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The Hart of an MVP

Monday, 03.26.2012 / 3:03 AM / Features
By Michelle Crechiolo
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The Hart of an MVP
Evgeni Malkin had one main objective this summer while working to strengthen the right knee that suffered ligament damage last February and forced him to miss the rest of the 2010-11 regular season and playoffs.

“I want to play my best for the team,” he said last August from his native Russia while working tirelessly to get healthy and improve his overall strength and conditioning.

He’s done exactly that this season. And since the Hart Trophy is given to the player judged to be the most valuable to his team, there is no question that Malkin should be named the league MVP when it’s all said and done.

There are certainly other worthy candidates, but no player has meant more to his club and has done as much for their team as Malkin has this year.

“He’s the guy that night in and night out has been able to bring it offensively to give our team a chance,” linemate Chris Kunitz said. “It doesn’t matter the situation. It seems like he scores timely goals for our team. He always finds a way for us to get back into it.”

Let’s consider his credentials, starting with goals and points.

With seven games left in the season, Malkin is poised to run away with the Art Ross Trophy as this year’s NHL scoring leader.

He has amassed 97 points, giving him a 10-point lead over Tampa Bay’s Steven Stamkos and a nine-point advantage over Philadelphia’s Claude Giroux in the league scoring race.

But it’s not necessarily the number of points Malkin has that is eye-popping – it’s more so the number of games he reached it in. Malkin has played in 68 contests this season (six less than Stamkos, three less than Giroux) – meaning he’s averaging an unbelievable 1.42 points per game, surpassing his previous high of 1.38 – recorded in the 2008-09 season when he won the Art Ross trophy and Conn Smythe (as playoff MVP).

If Malkin maintains his current numbers, his average points per game would rank among the NHL’s top figures of the last seven years.

He also has a shot at the Rocket Richard Trophy, as his 46 goals (one shy of tying his career high) put him six behind Stamkos (52) with seven games left to play. Malkin has yet to hit the 50-goal mark in his young career, but there’s a good chance that could change this year.

Overall, Malkin has factored into 39.8 percent of his team’s total goals – the highest percentage for any player whose team currently sits in a playoff position.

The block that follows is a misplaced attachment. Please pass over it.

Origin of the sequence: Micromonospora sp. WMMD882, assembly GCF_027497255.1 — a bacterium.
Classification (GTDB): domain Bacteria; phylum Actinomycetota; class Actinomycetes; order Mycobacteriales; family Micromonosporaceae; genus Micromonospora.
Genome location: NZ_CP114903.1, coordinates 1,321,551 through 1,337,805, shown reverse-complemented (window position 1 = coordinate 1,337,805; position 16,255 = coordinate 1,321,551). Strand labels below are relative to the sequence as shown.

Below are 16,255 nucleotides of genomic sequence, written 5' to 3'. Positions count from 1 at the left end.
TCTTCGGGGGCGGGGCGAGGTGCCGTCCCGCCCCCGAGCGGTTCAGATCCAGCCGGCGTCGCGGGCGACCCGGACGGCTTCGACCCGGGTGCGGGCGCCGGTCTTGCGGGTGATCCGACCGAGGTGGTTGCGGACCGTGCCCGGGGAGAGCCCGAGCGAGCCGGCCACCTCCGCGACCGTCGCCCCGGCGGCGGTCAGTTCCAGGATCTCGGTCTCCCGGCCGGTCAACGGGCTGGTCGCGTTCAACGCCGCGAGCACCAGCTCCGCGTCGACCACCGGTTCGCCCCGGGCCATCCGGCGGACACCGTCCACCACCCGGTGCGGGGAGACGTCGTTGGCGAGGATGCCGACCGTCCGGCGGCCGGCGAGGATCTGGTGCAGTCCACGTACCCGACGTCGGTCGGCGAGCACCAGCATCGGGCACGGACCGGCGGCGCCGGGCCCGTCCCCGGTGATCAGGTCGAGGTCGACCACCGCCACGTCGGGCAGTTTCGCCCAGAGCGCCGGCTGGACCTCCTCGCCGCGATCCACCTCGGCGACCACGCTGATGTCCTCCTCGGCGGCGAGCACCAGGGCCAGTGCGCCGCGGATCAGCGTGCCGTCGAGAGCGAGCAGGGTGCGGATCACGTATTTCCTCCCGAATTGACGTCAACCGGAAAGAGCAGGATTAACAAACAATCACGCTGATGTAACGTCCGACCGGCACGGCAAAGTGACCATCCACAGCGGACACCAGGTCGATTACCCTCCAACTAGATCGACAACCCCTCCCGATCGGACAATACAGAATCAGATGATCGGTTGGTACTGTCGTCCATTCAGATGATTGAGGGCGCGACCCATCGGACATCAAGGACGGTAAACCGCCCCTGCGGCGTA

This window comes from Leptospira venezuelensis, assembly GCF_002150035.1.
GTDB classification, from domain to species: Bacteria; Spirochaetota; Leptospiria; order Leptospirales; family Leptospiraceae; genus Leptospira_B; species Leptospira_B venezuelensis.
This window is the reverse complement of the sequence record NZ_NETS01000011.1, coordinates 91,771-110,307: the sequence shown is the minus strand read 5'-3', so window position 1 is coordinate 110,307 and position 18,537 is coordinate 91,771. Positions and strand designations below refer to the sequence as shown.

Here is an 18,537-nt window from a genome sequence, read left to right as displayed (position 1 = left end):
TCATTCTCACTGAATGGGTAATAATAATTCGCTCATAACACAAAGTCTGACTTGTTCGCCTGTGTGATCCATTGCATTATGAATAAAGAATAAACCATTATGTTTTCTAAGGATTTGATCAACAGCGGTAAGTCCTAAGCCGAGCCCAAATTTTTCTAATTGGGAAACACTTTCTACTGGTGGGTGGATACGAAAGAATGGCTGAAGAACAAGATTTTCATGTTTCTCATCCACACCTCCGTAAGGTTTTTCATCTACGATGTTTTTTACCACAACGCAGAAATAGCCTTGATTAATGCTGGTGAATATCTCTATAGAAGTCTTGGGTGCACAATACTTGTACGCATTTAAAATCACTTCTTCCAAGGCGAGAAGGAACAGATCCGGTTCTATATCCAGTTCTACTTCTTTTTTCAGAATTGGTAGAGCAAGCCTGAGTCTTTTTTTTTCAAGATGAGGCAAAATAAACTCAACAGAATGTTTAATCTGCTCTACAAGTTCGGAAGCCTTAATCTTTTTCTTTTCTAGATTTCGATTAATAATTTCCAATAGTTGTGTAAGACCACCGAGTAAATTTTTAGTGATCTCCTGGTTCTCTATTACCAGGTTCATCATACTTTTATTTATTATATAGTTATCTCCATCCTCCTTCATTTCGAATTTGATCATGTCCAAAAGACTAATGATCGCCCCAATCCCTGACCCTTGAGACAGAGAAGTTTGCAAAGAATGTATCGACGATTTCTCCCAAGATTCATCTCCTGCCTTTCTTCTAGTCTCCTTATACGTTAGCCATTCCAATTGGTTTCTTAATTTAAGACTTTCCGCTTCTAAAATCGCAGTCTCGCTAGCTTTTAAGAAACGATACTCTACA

All of those numbers in themselves are impressive enough. But what those numbers ultimately mean – and what has made Malkin so special and so invaluable this season – has been the way he’s elevated his game when his team’s needed it most.

“He’s been a great player this year,” center Jordan Staal said. “Points-wise you see it, but just taking over games and just having that desire to win every game and score the big goals. He’s done so many good things this year, it’s definitely no question that he should be up for the MVP.”

The Penguins are just one point behind the New York Rangers for the top seed in the Eastern Conference despite suffering 338 man-games due to injury, and Malkin has been one of the main reasons for that.

Malkin was especially good between Dec. 8 and March 11, a 40-game stretch in which captain Sidney Crosby was sidelined.

During that time, much of which Staal was also out with a knee injury, Malkin elevated his play and averaged 1.5 points per game while leading all NHL players during that span to keep the Penguins entrenched at the top of the conference.

Here’s a perfect example of Malkin putting the team on his back when they needed it most.

The Penguins went through a tough spot from Dec. 29 to Jan. 11, losing six straight games and even dipping out of the postseason bubble for a short while. They broke the skid on Feb. 13 vs. Florida, but found themselves in danger of losing seven of eight games two days later. They squandered a 3-0 lead to Tampa Bay in the third period and seemed destined to fall back into the rut they’d clawed so hard to get out of. That’s when Malkin came in.

He scored his eighth career hat trick (with two unassisted goals) to give Pittsburgh the 6-3 triumph, their second straight victory. That win was part of an eight-game winning streak for the Penguins.

“He’s definitely been our best player through the stretch and when we turned the season around and went on that little run,” Kunitz said.

Malkin admitted that he sees the signs in the crowd during warmups and hears the thunderous “MVP! MVP!” chants from the fans voicing their support. How could he not? But Malkin’s focus isn’t on accolades. It’s about winning the Stanley Cup. And that’s what makes him so great – and so valuable to his team.

“Of course I see and of course I think about it a little bit. I just try to focus every game,” he said. “I just enjoy it, you know? I just enjoy playing hockey and enjoy playing with my linemates.